Let’s get the statements of the obvious out of the way first. Yes, I am a bit of a “gear head”. I am quite partial to stuff! Does this mean that I sometimes get things that I don’t necessarily “need”? Yes, of course. Having got past that, let’s move on.
One thing I have been pondering for a while on the lens front was a fish-eye. Not something that is needed on a regular basis but something that has its moments. Canon had a couple of fishes that I was looking at. They had the 8mm fish and the 15mm fish, both of which had things that interested me. Which one was better for me? My two main bodies are 1.3 crops but I do have a couple of APS-C sensor cameras which have the 1.6 crop. All of this impacts the effect. Besides, when buying lenses, who knows whether I will have a full frame camera at some point.
The result of all of these variables was that I never bought a fish-eye at all. I just pondered what I should do at length and did nothing in the mean time. Imagine, then, my delight when Canon announced the introduction of the 8-15mm fish-eye zoom. Have they been bugging my thoughts to find out what I want? I guess so. That reminds me, I must start thinking more about other things I want them to develop!
Of course, the announcement of a new lens does not mean the availability of a new lens. Recently, it seems the announcement can be far ahead of the delivery. Obviously the issues in Japan resulting from the earthquake and tsunami have had a major impact but I suspect there is more to it than that. Anyway, the thing is finally in the wild. My friend Jim Koepnick was the first person I saw to have one. They would appear in stores and be gone almost as fast. No biggie since it wasn’t like I had been struggling without it. Once they were regularly in store I placed my order.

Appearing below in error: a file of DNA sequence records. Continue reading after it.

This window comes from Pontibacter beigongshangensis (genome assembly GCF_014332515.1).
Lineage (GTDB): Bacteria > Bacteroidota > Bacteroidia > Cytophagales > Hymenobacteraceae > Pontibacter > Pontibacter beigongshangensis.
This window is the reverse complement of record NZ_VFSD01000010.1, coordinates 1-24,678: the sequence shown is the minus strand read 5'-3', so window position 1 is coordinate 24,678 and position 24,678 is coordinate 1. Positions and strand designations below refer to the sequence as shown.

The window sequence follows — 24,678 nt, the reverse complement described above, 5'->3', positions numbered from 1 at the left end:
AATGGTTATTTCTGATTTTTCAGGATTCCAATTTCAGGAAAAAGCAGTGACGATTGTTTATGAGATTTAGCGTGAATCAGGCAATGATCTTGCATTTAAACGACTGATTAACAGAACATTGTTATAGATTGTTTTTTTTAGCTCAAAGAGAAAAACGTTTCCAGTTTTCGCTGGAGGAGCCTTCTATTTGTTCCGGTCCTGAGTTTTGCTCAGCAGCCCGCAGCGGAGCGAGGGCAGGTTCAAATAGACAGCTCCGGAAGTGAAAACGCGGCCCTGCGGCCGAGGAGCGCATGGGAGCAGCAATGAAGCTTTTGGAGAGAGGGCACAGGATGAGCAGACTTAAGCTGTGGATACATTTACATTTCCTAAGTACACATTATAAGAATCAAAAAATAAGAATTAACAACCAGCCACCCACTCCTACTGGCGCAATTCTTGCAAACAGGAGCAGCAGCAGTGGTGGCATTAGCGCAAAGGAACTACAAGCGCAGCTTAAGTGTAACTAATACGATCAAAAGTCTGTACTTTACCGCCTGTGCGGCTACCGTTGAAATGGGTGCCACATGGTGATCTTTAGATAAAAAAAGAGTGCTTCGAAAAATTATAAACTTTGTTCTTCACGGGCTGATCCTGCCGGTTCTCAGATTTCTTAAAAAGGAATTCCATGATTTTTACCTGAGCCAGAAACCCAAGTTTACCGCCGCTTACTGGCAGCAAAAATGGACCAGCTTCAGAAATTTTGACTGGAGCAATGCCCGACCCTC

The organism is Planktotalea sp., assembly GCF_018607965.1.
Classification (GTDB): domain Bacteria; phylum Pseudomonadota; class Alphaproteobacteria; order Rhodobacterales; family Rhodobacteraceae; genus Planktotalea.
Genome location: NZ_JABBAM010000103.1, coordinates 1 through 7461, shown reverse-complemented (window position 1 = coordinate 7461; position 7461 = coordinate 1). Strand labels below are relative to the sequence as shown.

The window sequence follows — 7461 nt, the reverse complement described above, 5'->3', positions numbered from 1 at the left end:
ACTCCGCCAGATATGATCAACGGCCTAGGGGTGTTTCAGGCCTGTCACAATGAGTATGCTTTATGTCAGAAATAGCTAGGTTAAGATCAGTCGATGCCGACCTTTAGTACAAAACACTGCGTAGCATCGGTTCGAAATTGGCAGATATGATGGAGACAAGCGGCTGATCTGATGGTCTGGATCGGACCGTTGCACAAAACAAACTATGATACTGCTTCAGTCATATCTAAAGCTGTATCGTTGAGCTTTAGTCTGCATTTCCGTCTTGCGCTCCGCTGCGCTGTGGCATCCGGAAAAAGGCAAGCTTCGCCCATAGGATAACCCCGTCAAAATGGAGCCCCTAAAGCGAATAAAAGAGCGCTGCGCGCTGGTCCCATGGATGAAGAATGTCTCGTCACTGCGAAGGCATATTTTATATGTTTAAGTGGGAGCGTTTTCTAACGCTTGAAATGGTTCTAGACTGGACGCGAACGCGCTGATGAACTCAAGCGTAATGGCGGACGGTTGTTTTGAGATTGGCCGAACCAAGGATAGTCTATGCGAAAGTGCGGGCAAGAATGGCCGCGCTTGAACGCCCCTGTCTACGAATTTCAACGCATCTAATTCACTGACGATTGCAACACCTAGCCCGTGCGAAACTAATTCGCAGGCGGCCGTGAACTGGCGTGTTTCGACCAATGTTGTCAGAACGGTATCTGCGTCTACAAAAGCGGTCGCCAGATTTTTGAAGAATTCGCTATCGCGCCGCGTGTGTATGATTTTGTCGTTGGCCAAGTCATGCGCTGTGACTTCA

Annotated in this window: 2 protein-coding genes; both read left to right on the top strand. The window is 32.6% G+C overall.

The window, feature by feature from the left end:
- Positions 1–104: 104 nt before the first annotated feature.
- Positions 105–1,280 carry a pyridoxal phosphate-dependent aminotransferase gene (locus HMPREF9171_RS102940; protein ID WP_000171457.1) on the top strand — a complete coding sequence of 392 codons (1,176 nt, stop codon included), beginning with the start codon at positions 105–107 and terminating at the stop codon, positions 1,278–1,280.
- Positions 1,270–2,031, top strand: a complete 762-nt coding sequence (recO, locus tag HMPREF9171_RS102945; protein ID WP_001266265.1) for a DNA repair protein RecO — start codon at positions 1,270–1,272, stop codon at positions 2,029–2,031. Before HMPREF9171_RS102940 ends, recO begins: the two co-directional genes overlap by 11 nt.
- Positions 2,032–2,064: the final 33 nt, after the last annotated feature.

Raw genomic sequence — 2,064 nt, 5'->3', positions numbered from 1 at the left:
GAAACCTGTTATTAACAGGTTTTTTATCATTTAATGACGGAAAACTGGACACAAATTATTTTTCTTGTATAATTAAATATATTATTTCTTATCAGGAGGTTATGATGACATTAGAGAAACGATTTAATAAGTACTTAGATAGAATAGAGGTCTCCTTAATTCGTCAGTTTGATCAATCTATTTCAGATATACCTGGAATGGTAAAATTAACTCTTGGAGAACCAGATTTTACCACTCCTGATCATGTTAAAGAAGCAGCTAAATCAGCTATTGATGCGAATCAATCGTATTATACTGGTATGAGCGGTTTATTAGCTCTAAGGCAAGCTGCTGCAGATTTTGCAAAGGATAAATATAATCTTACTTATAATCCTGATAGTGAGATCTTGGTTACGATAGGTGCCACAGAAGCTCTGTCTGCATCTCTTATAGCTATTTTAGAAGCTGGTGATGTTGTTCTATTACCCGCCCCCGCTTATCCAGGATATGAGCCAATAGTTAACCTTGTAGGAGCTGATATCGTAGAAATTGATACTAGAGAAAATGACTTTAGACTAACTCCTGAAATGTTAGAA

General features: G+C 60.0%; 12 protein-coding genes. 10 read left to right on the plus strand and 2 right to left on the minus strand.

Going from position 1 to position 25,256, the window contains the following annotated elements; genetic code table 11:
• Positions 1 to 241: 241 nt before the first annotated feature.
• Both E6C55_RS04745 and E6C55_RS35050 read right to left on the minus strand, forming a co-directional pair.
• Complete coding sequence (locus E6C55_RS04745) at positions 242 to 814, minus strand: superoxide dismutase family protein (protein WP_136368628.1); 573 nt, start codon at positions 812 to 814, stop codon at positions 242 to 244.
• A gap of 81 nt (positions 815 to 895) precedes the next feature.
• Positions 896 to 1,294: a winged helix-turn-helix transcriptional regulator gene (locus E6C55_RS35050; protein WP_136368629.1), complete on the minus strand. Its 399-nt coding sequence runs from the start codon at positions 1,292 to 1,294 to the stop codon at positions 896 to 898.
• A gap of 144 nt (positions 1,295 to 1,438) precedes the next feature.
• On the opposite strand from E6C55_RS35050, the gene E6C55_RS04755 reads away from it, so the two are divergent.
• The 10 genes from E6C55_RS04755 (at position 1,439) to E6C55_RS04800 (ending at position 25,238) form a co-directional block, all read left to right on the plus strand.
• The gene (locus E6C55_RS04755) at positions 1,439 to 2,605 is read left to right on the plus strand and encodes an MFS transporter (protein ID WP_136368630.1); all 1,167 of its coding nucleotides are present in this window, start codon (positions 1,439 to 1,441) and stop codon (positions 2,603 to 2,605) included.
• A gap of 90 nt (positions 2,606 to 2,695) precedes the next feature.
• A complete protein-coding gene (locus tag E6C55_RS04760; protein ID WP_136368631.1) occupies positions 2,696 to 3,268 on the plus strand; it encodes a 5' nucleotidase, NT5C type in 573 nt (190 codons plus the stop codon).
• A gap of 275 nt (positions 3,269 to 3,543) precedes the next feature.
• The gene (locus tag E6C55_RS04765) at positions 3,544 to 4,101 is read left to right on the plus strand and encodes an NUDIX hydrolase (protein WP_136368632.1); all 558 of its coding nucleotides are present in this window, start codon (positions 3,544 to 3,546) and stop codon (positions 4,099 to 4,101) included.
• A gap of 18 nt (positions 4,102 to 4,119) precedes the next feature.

I have to say, I love the thing. It feels great in the hand and, despite what I have heard from some reviews, I have had no issues with the lens cap. It is also a chance for me to start learning what can be done with such a lens. There are the obvious effects you can get and the access to a lot of width in tight spaces. However, it can also create interesting effects by changing the angle at which you hold it.
I went out in the city to give some time to experimentation. I ended up in Millennium Park which is a slightly odd place to play with a fish since many of the features already have a slightly “fishy” look to them anyway. Of course, that does sometimes allow the subject to be more tolerant of some distorting effects. It was a fun place to shoot since it is always busy and getting close and using the fish provides some options as well as making surrounding people disappear into the background quite quickly.
I also played around with a couple of effects. There is a metal frame across the lawn at the Pritzker Pavilion. By tilting the camera down, I could really emphasise the curvature but by tilting it up, the frame became almost totally flat. Something to remember. I also played around with slightly rotating the camera. This made the edge of the frame level and the receding horizon appears to turn up dramatically. Not something to overdo but still a concept to remember for the future.
I am certainly happy that I have added the fish to the arsenal. Now I have to make sure I make good use of it without slipping over the edge into using it when I shouldn’t. Hopefully my friends will warn me if that is the case. That, and I have to remember to keep myself out of my own shots!